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What is Magic Mouthwash?

By Meshell Powell
Updated Jan 31, 2024
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Magic mouthwash is a specially formulated mixture of ingredients prescribed by a doctor and then compounded by a pharmacist. Magic mouthwash is used to treat various types of mouth and esophagus pain, especially in cancer patients or those who have recently undergone chemotherapy. There are a variety of ingredients that may be included in this mouthwash, depending on the patient's individual symptoms, and each doctor will likely have a preferred mixture. Common ingredients include numbing agents, antihistamines, and antibiotics.

The three most common ingredients found in magic mouthwash include a numbing agent known as lidocaine, a liquid antacid, and an antihistamine. In some cases, other medications may be used as well. Depending on the condition being treated, antibiotics or steroid medications may be added to the mouthwash.

Antihistamines, such as diphenhydramine, may help to relive mouth pain. Antacids help the mouthwash mixture coat the entire affected area. Lidocaine works to provide a temporary numbing effect. Steroid medications or antibiotics may be added to the mixture if inflammation or infection is present. The patient should not eat or drink anything for at least 30 minutes after using this mixture.

Common medical conditions that may be treated by magic mouthwash include sore throat, ulcers or sores in the mouth or esophagus, and infection. This mouthwash may be used to soothe pain or to reduce inflammation. In cases of infections involving the mouth, added antibiotics may help to kill harmful bacteria. Antifungal medications may be added if a yeast infection is present.

Magic mouthwash is typically swished around in the mouth for a few seconds before being spit out. If the pain or sores are in the back portion of the mouth, the mixture may be gargled and then spit out. For problems affecting the esophagus, it may be necessary to gargle with the mixture before swallowing it. The prescribing physician will issue specific instructions on how the medication mixture is to be used.

The patient should discuss the ingredients of the mixture with the doctor prior to usage. If there are any allergies or sensitivities to any of the ingredients, the doctor should be notified. If any negative side effects develop after using the mixture, the doctor should be notified right away. Adult antihistamines often contain alcohol, which may sometimes cause a temporary increase in discomfort when coming into contact with irritated mucous membranes. If this is a concern, a pediatric version of the medication can be requested.

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Discussion Comments
By anon995603 — On May 12, 2016

My doctor made me swallow this stuff when I was inpatient for chest pain. I wish I never did. It gave me the worst stomach pain and cramps fall over my intestines for almost 10 days. I also have neuropathy so it basically paralyzed my stomach function and I had the worst constipation on top of the pain. So be careful if you are asked to swallow this stuff.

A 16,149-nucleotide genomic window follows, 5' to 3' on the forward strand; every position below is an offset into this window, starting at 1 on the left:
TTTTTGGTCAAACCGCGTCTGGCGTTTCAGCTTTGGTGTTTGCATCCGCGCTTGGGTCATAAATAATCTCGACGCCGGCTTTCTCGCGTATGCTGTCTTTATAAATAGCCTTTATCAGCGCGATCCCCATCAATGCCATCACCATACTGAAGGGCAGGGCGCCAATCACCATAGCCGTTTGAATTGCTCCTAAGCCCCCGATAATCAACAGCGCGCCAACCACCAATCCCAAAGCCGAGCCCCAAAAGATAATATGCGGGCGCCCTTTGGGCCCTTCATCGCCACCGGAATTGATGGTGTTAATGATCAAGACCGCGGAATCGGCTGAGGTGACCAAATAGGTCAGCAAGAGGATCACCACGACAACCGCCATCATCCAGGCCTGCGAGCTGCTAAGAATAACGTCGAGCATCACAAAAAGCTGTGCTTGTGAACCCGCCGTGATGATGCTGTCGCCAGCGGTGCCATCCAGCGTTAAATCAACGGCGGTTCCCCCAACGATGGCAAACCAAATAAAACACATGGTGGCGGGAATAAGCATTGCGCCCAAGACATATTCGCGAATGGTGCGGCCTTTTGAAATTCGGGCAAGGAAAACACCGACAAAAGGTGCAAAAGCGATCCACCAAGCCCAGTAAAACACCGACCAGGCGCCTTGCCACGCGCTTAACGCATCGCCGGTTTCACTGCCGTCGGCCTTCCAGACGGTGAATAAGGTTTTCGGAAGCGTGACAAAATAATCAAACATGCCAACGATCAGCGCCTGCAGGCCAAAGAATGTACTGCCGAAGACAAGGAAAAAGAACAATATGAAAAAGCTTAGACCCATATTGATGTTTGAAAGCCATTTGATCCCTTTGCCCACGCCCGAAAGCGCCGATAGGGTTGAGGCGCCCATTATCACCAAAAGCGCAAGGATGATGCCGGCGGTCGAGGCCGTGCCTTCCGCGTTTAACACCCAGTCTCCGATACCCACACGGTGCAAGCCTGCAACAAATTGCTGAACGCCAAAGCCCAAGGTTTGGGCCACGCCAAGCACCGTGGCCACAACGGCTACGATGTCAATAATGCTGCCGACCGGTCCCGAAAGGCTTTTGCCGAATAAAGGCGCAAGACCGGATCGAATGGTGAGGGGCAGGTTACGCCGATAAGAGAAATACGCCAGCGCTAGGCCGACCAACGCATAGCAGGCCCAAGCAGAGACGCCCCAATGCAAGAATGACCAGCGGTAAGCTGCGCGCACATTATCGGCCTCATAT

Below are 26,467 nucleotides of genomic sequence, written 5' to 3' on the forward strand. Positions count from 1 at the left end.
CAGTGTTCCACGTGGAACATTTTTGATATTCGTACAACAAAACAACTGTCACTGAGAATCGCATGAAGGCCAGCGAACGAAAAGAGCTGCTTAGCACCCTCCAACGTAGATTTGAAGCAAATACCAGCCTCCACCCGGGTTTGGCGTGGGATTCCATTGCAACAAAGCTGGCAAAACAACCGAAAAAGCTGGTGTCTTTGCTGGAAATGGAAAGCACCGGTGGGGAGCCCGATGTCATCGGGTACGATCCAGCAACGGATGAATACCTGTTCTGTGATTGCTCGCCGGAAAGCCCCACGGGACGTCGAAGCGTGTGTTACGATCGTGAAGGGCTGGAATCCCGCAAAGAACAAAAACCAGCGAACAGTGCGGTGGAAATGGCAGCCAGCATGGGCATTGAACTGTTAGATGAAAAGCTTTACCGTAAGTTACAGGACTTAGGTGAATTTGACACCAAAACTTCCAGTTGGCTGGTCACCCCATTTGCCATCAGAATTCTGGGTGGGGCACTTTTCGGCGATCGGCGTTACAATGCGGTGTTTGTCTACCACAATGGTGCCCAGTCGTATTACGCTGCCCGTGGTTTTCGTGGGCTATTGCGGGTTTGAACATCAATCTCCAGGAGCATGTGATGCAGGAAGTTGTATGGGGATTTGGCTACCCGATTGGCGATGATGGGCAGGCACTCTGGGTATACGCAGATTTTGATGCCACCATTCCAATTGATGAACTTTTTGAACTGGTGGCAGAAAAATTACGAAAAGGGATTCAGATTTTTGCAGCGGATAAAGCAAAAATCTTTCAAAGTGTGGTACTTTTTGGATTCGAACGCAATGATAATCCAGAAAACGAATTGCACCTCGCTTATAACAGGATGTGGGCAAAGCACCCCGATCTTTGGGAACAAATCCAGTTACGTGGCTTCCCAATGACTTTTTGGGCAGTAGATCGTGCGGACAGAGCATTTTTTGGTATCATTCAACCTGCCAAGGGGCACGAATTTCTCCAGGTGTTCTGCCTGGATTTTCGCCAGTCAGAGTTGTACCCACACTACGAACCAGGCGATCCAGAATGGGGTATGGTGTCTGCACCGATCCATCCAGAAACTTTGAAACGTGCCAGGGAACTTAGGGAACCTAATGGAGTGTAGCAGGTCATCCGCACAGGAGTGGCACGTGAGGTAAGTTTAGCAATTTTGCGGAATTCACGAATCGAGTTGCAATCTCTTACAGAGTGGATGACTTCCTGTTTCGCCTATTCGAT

By turquoise — On Dec 20, 2011

I had a bad case of mouth blisters and sores while I was in Europe last year. I went to the doctor and asked for a magic mouthwash prescription. He had no idea what I was talking about! He thought it was a mouthwash brand.

I explained to him how it works but he still didn't prescribe it for me. When I came back to the States, I was still dealing with horrible mouth sores. My doctor prescribed a magic mouthwash with anti-fungal medication and the sores went away in one week. I just love this mouthwash, Europe needs to adapt this too.

By burcidi — On Dec 20, 2011

@burcinc-- No, canker sores are not bacterial. It's caused by various things like vitamin deficiency, acidic foods and so forth. The mouthwash doesn't need antibiotics for that.

I also use the same magic mouthwash that your doctor prescribed. Mine was prescribed for sore throat and it's the best mouthwash I've ever used! I believe the antihistamine helps reduce swelling and redness and that's why it's included.

Antibiotics and anti-fungals would only be included if the problem is caused by bacteria and fungi.

By burcinc — On Dec 19, 2011

My doctor prescribed a magic mouthwash to me because I get canker sores fairly often and it's really painful and difficult to eat. He told me that it has lidocaine, benadryl and mylanta. I guess the benadryl is the antihistamine right?

I don't really understand how this is supposed to help my mouth sores though because aren't canker sores caused by bacteria? Shouldn't my magic mouthwash have an anti-bacterial in it as well?

I think it's really great that I have a mouthwash made especially for my problem, I just don't know if this magic mouthwash recipe is the norm for mouth sores.

Has anyone else been given a magic mouthwash for canker sores? What were the ingredients in yours?

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